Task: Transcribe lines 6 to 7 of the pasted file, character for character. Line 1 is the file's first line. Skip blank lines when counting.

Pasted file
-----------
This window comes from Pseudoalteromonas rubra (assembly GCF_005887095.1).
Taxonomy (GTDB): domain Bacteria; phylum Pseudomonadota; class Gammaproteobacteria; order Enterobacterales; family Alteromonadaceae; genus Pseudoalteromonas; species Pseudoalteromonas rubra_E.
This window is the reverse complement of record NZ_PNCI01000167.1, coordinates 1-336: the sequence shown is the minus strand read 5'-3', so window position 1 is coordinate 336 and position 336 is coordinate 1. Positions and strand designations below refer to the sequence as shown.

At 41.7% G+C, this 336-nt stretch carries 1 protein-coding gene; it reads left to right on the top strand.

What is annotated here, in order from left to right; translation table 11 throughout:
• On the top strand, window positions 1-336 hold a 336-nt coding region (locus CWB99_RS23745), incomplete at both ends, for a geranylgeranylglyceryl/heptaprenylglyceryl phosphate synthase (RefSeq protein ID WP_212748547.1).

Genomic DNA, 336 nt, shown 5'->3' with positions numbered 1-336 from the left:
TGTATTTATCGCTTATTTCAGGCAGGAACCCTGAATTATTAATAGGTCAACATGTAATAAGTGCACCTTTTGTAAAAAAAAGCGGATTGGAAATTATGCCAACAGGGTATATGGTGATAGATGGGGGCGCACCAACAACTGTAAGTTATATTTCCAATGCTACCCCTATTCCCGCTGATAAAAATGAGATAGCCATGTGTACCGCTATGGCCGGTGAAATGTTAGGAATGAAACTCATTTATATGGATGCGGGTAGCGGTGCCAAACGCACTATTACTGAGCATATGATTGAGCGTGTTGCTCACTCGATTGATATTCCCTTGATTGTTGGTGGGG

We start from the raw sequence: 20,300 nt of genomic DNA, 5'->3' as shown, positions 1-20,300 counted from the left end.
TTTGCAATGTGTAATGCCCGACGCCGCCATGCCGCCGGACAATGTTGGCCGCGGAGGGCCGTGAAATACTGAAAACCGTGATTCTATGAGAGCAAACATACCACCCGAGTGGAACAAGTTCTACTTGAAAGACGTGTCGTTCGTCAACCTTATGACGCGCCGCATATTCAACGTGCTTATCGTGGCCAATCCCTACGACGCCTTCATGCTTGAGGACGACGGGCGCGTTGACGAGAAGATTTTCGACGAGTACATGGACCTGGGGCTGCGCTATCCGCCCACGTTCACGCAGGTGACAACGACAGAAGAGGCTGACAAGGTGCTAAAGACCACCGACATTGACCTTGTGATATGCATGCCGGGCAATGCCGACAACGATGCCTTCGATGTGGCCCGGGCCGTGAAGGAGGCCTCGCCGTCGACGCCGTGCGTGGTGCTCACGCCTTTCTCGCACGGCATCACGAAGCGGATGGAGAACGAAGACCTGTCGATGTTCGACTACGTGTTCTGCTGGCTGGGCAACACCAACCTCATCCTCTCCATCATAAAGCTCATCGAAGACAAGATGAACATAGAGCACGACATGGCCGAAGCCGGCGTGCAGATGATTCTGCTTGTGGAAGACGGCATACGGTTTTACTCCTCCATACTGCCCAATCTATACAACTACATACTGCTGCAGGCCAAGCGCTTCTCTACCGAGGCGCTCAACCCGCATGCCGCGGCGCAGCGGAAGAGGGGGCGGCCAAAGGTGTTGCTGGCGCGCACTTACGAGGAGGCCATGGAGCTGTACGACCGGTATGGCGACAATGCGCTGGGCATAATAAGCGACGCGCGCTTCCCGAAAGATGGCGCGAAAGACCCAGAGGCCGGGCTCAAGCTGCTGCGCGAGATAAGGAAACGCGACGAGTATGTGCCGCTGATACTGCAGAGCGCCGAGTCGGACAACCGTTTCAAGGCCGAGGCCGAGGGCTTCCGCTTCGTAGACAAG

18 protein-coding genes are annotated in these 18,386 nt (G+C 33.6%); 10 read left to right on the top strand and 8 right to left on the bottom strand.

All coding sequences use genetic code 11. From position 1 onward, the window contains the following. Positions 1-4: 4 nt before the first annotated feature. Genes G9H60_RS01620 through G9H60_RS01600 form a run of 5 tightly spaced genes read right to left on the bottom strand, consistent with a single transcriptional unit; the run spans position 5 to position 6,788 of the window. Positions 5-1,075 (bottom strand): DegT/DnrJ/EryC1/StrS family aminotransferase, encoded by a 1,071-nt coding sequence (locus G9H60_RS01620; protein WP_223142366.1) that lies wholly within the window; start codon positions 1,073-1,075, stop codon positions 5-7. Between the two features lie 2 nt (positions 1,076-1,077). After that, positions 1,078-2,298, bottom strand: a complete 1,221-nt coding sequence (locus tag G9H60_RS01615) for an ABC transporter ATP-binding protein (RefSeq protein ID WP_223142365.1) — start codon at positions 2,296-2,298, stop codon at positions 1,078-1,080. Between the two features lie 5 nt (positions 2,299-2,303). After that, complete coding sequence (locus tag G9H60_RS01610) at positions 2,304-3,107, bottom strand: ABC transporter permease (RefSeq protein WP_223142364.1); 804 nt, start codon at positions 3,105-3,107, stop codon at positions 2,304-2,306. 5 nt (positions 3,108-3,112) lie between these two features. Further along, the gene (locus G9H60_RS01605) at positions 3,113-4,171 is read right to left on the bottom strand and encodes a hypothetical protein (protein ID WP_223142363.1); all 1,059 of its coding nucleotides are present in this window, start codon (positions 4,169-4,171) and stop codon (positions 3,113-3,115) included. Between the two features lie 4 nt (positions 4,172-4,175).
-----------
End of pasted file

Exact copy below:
• On the top strand, window positions 1-336 hold a 336-nt coding region (locus CWB99_RS23745), incomplete at both ends, for a geranylgeranylglyceryl/heptaprenylglyceryl phosphate synthase (RefSeq protein ID WP_212748547.1).

Genomic DNA, 336 nt, shown 5'->3' with positions numbered 1-336 from the left: